In late 2017, Juana Carrión, an elderly Quechua-speaking woman, was accused of promoting terrorism. She is the president of a group of the relatives of people murdered during Peru’s internal armed conflict (1980-2000), which claimed up to 70,000 lives.
For 15 years, the group has maintained a Museum of Memory in Ayacucho, a poor Andean city that was ground zero for the violence. It carefully commemorates the atrocities by armed forces and Maoist guerrillas with folksy, grisly dioramas. A local prosecutor acted on complaints about the museum from a congressman with the conservative Fuerza Popular (FP) party, headed by the daughter of Alberto Fujimori, Peru’s authoritarian former president.
On this occasion the authorities dropped the case and apologised. “We don’t want our children to suffer like we did. That’s what this museum is for”, Carrión told me in a recent interview
The incident was an early skirmish in a growing battle across South America over historical memory. The “pink tide” of left-leaning governments in the 2000s oversaw the creation of spaces commemorating and confronting the conflicts and dictatorships of the late twentieth century. The public largely welcomed these institutions as an imperfect but necessary part of reckoning with the past, and avoiding its repetition.
But as Latin America’s pendulum swings to the right once again, with conservative governments winning back power in Argentina, Brazil, Chile, Colombia, and Peru since 2015, museums are becoming a fulcrum in a culture war that is gripping the continent.
Tucked between the Pacific Ocean and the cliffs that form the western edge of Lima is The Place of Memory, Tolerance and Social Inclusion (LUM). Opened in 2015, the sloping concrete edifice houses testimonies and artefacts relating to the armed conflict. In one moving exhibit, victims’ relatives calmly relate their stories from a forest of narrow screens suspended from the ceiling.
But even this delicately calibrated, reflective museum has faced attacks that border on the farcical. Last April, right-wing congressman Edwin Donayre visited the LUM, disguised in a hat and wig. He secretly recorded a visitor assistant suggesting, in response to his repeated questions, that elderly, jailed terrorist leaders could be freed. She was fired as a result (the museum’s director resigned after a similar outcry over an exhibit the year before).
In neighbouring Chile, the Museum of Memory and Human Rights is dedicated to the victims of the 1973-90 dictatorship of Augusto Pinochet. The striking structure of oxidised copper and glass rises above still pools of water in the western suburbs of Santiago. It was inaugurated in 2010 by the centre-left president Michelle Bachelet, herself a victim of torture at the hands of the US-supported Pinochet regime that killed nearly 2,300 people, tortured over 27,000, and forced 200,000 into exile.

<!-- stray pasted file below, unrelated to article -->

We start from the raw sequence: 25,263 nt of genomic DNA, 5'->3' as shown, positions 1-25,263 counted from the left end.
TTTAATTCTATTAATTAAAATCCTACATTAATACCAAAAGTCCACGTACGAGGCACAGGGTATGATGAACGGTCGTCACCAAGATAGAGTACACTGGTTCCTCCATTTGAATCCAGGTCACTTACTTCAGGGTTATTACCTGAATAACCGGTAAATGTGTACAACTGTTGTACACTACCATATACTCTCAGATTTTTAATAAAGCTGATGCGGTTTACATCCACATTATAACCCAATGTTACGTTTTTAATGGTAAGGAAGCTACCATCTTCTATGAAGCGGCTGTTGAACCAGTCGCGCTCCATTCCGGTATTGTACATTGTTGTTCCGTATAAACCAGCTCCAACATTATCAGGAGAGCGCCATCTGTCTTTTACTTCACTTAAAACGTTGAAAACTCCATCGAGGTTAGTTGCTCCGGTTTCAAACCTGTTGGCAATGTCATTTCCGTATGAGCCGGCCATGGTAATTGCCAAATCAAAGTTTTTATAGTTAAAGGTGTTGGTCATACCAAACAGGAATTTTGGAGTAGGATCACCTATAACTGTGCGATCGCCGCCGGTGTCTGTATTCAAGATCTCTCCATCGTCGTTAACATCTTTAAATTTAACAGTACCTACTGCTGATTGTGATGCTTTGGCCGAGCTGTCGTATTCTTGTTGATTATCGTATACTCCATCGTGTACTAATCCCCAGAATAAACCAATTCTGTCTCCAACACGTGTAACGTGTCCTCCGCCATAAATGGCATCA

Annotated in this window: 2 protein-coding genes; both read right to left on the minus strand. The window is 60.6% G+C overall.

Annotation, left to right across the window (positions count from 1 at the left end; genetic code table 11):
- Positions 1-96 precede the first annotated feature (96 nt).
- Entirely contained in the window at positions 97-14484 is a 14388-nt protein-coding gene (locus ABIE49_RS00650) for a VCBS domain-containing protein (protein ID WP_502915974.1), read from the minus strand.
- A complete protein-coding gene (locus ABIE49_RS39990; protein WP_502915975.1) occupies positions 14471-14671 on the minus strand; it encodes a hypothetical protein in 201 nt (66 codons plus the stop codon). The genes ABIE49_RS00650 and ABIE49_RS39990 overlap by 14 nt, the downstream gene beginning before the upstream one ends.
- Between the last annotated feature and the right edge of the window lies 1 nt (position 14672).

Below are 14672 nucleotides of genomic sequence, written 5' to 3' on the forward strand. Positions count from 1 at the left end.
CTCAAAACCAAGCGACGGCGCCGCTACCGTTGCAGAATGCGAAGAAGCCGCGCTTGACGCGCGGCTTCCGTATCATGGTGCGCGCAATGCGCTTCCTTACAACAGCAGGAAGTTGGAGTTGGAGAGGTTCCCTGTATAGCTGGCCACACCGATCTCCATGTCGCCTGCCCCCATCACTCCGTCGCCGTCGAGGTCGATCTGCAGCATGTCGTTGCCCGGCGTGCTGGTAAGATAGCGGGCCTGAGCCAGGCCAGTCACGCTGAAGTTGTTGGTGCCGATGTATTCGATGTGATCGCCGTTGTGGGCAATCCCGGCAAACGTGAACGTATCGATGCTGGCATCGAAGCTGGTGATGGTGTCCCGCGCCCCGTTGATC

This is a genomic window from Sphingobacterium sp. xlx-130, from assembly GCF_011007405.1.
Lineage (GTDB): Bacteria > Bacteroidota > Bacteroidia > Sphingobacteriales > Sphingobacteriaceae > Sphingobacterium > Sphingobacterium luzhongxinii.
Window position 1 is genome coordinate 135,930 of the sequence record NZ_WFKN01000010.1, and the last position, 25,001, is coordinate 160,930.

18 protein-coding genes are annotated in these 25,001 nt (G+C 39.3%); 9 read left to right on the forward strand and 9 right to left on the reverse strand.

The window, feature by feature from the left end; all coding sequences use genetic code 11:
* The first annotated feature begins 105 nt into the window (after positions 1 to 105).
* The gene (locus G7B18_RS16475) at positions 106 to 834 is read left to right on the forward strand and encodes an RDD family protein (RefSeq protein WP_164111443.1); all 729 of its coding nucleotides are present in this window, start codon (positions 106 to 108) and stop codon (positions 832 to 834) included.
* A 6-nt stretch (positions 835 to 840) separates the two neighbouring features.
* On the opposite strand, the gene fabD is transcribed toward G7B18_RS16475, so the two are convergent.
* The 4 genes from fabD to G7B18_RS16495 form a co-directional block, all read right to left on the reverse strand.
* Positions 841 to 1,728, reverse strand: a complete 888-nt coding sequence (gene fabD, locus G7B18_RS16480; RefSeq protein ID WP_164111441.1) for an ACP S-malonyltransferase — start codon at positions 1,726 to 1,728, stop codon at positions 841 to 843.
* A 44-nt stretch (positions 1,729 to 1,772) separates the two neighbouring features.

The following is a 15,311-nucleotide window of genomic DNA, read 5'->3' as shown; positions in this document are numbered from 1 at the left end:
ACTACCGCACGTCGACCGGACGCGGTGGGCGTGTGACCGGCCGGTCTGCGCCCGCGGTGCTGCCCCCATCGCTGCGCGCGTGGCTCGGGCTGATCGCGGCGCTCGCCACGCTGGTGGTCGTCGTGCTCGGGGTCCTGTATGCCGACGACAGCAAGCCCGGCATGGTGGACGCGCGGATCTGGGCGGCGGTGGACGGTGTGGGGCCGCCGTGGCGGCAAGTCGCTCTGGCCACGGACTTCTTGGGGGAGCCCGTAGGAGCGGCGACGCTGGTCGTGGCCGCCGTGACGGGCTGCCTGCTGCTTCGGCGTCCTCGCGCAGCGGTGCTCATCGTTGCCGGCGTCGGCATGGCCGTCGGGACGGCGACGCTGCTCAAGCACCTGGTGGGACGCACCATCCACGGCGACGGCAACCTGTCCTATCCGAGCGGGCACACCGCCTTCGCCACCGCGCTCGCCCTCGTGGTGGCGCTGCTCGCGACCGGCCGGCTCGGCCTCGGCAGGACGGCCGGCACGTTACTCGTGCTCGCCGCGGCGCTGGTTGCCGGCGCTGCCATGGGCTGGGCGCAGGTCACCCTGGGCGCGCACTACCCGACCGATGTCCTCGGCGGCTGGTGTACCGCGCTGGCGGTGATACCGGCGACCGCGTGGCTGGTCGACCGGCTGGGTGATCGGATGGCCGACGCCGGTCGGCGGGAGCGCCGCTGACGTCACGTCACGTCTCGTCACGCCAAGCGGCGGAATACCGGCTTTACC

Yet as Chile shifts to the right, the museum faces a growing chorus of criticism from conservatives – the prelude, some fear, to open praise for Pinochet entering the mainstream once more. In August, previous comments by Mauricio Rojas, the then culture minister, resurfaced; he called the museum a “shameful and deceitful” manipulation of history, a “sham” designed to shock rather than inform. Several right-wing politicians agreed, criticising the museum for lacking “context.”
Such critics have typically pointed to political and economic instability under the socialist former president Salvador Allende, whom Pinochet overthrew. Others argue that any museum of the era should also refer to the few dozen killings perpetrated by armed left-wing groups – most of which took place after the 1973 coup. These calls to “relativise” human rights and “consider the context” are a thinly veiled attempt to justify the atrocities of Pinochet’s civilian-military dictatorship, argues Alejandro Guillier, the left-wing candidate that Piñera narrowly defeated in 2017 elections.
Piñera’s government – which has placed former supporters of the dictator in key cabinet posts – has used an iron fist in a conflict with the indigenous Mapuche in southern Chile, opposed further liberalisation of abortion, and cracked down on irregular migration. Rewriting history, it seems, goes hand in hand with reviving the repressive policies of the past.
A similar process is underway in Colombia, where the National Centre of Historical Memory (CNMH) – an institution studying the country’s ongoing conflict that is due to open its own National Museum of Memory in 2020 – has attracted rolling controversy in recent months. In March, Colombia’s president, Ivan Duque, appointed the conservative historian Darío Acevedo to direct the CNMH. Acevedo denies that Colombia experienced an armed conflict. Rather, he elides the 220,000 deaths of the past 55 years as casualties in a struggle to crush the left-wing terrorism of groups like the FARC.